Integrated Technology Solutions, LLC (“ITS”) alleged that products manufactured and distributed by iRacing.com Motorsport Simulations, LLC ("iRacing") infringed on U.S. Patent 10,046,241. iRacing moved to dismiss, arguing that the ‘241 patent was invalid under 35 U.S.C Section 101, as construed by Alice Corp. Pty. Ltd. v. CLS Bank Int'l., 573 U.S. 208 (2014), and its progeny, because the asserted claims were directed to an abstract idea and were patent-ineligible. The U.S. District Court, D. Massachusetts (“the Court”) found that the claims at issue were directed at patent-ineligible concepts, and that the elements of each claim did not transform the claim into patent-eligible application, and granted the motion to dismiss.
The ‘241 patent relates to systems, methods, and other embodiments associated with output production. It is described as an “in-game modifier for racetrack videogames whereby evaluations of both simulated environmental conditions and player actions change the performance of the system during game play.” The patented methods involve multiple systems comprised of identification, check, determination, and modification components. ITS asserted that iRacing’s non-downloadable online competitive racing simulation software infringed on one or more claims of the ‘241 patent, that iRacing’s subscription service to use the non-downloadable online simulation software induced infringement. ITS further asserted a claim of contributory infringement based on iRacing’s continued sale of the subscription service for the software.
Analyzing the claims at issue, the Court first considered whether the claims were directed to a patent ineligible concept under Alice Step One. ITS argued that the claims were directed to more than just an abstract idea, because the “patent describes improved rendering techniques for maps” that “provide greater accuracy in game mechanics and allow for indirect player interaction as the rendered maps are continually modified.” ITS further asserted that the temperature and tire elements in racing games were “only two of many elements in one of many invention embodiments” described in the specifications, and that “at least” the modification component was not abstract, where “one of the touchstones of abstraction is whether a person could perform the claimed steps in their head,” and a human cannot modify a racetrack by determining to leave tire remnants.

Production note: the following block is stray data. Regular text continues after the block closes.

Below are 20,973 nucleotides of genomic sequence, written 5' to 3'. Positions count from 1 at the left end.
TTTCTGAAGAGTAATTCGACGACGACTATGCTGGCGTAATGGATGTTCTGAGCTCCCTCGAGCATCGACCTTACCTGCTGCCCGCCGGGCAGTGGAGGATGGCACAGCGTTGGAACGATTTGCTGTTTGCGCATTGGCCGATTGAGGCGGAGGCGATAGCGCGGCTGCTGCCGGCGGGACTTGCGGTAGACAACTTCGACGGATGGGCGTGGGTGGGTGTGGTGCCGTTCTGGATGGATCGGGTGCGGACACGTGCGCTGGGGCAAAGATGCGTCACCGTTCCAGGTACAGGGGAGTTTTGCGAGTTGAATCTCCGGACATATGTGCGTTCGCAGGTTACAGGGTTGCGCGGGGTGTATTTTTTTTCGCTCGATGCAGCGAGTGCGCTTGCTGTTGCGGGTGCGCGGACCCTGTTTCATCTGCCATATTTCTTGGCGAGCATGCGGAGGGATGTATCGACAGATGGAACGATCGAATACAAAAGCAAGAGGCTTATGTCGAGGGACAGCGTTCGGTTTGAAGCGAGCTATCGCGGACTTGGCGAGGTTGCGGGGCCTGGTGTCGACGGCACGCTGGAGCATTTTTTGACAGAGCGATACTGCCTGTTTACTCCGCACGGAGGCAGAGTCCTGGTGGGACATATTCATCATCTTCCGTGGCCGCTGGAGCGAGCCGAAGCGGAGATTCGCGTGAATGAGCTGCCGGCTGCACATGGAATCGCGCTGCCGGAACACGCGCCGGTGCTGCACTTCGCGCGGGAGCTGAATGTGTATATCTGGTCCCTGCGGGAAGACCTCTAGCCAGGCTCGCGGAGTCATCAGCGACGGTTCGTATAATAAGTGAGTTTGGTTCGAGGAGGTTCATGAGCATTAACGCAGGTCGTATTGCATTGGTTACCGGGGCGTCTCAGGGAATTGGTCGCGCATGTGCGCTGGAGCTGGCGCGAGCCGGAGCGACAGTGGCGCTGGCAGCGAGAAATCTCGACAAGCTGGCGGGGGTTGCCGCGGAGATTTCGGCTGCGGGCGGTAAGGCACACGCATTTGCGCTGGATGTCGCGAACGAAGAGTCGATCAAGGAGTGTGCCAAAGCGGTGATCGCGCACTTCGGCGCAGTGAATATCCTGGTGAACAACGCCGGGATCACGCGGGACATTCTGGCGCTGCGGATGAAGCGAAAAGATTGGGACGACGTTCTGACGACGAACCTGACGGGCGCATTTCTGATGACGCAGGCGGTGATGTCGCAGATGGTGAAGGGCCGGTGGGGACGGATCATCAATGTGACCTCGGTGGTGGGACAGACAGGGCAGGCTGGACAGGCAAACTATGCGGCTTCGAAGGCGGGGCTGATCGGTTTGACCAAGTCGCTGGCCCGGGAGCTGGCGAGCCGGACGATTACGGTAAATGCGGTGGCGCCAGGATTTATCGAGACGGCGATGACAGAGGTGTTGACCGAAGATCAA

iRacing contended that “the basic thrust of the independent claims is the abstract idea of simulating the impact of a racetrack surface on a vehicle’s performance,” and that “[e]ach claim merely enumerates a series of generic steps that describe the raw concept of this simulation, not how to perform it.” The claims do not “recite any non-generic hardware that might change this result” where the “components are merely placeholders for any available generic hardware or software” and a “human could perform the claimed operations mentally without even using a pencil and paper.”
The Court found that ITS had failed to refute the generality of the claims and that the patent did not extend beyond an abstract concept where it did not specify how to perform the purported concepts and was overly broad in its attempt to specify numerous variations on the overarching idea. “While the claims list ‘identification component[s],’ ‘check component[s],’ ‘determination component[s],’ and ‘modification component[s],’ … nowhere does the ‘241 Patent sufficiently detail how these components will actually be performed or implemented. As the Federal Circuit has explained, ‘[c]laims directed to generalized steps to be performed on a computer using conventional computer activity are not patent eligible.’ Two-Way Media Ltd. v. Comcast Cable Communs., LLC, 874 F.3d 1329, 1337 (Fed. Cir. 2017).” The Court pointed out that the components represented generalized steps and failed to specify how these steps were to be performed. “Patent ‘241 does not place limitations or specifics on how the claimed components will aim to identify, check, determine, and modify the racing area. The specifications only underscore the generalization of the claimed components.”